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Using maps and networks to reduce gun violence

Sociology professor Andrew Papachristos deploys big data to help cities save lives

“The average age of a gunshot victim in Chicago is about 27 years old. Everybody thinks it’s younger, and that means that gun violence prevention efforts are not nearly as targeted and effective as they could be.” 

gun violence
Andrew Papachristos

Sociology professor Andrew Papachristos has been interested in criminal justice ever since childhood, when his Greek immigrant parents were the victims of gang violence on Chicago’s North Side. Now, his research applies public health concepts and network science to map gun violence in U.S. cities, in an effort to save lives and craft more effective long-term prevention policies. 

“We should address youth violence, but the older population — the population most at risk — is often overlooked in prevention programs,” Papachristos says. “If an organization is working on gun violence, and they only focus on 12 year oldsthey need to think about directing some resources to older groups, too.” 

Smarter solutions 

Papachristos has shown that violence cascades through communities, much like an infectious disease spreads through a school or city. He has also found that seemingly isolated events — shootings that are not retaliatory, for example — predict subsequent violence within network. With these findings in mind, Papachristos believes gun violence — much like opioid abuse or another public health problem — demands multilayered solutions.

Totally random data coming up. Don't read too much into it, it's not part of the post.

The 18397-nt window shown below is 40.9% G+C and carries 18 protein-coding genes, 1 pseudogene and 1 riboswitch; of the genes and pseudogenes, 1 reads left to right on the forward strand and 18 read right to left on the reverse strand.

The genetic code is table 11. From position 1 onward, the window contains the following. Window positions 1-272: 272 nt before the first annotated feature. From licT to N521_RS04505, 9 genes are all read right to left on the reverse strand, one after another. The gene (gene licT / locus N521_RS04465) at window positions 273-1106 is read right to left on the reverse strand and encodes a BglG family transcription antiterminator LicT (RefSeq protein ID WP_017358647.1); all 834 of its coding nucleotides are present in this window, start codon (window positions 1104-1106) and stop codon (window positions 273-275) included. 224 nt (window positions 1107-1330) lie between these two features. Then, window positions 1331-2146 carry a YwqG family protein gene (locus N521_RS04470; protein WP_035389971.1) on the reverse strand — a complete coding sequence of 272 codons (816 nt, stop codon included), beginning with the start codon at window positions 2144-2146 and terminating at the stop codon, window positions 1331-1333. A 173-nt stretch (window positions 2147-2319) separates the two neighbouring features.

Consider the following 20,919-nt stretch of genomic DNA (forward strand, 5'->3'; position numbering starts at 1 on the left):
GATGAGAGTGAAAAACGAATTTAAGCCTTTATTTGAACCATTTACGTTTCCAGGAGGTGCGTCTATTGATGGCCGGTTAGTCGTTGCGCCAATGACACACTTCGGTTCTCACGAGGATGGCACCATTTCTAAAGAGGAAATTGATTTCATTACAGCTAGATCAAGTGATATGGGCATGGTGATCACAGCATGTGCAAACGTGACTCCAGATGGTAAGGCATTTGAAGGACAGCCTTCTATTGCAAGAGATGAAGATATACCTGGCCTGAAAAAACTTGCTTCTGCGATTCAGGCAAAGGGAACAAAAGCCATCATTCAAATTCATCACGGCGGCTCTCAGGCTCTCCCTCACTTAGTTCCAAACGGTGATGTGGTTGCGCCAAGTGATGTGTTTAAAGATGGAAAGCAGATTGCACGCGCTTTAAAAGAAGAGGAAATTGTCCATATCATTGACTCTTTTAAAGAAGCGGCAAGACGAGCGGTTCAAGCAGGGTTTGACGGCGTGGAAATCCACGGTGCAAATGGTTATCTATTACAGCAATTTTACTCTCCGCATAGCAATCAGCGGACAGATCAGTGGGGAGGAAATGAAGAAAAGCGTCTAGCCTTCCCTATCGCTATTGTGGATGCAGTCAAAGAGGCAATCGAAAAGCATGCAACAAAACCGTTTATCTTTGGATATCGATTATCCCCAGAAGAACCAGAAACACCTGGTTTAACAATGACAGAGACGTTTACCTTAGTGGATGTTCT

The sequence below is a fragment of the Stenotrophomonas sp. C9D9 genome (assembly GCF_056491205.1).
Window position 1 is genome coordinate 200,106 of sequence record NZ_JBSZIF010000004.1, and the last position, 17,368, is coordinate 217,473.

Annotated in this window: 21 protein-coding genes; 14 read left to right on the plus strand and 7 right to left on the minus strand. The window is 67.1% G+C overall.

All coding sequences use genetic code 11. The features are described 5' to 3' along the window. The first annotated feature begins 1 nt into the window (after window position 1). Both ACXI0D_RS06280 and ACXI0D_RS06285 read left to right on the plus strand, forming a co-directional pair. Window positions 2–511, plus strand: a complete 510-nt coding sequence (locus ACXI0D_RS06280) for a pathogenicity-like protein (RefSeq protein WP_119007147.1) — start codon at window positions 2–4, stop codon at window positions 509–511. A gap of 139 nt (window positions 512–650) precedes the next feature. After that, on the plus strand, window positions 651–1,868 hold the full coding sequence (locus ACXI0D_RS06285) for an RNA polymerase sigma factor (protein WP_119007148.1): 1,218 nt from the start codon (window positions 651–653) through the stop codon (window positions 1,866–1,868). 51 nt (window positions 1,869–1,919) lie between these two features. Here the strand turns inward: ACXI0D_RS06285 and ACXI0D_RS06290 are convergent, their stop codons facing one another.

“We need to save lives today, and at the same time we need to implement long-term strategies,” he says. “If I come in with a heart attack, and you save my life, I should also have access to primary care that will help me with other parts of my physical and mental health. At the same time, I should have access to nutritious food and other community resources.” 

Intervention and prevention 

Networking gun violence, Papachristos says, strongly suggests that very focused interventions can produce immediate reductions in gang violence. Importantly, network data allow for interventions customized to individual circumstances 

“I can look at the data and say, ‘Andy got shot. What do we know about Andy?’ Papachristos says. “If Andy is in the system, we know where he lives, if he has mental health issues, if he’s in school, if he has kids. And then we can send support services to make sure Andy’s kids are ok, or make sure Andy has access to counseling. We can send resources we already have that work for this specific case.” 

Gun Violence Network of ChicagoA network showing a Chicago Public School gunshot victim and his network of co-arrestees

Papachristos acknowledges that this sort of intervention is an ideal: It faces many challenges and requires various groups — police, community groups, outreach workers — to work together and share data.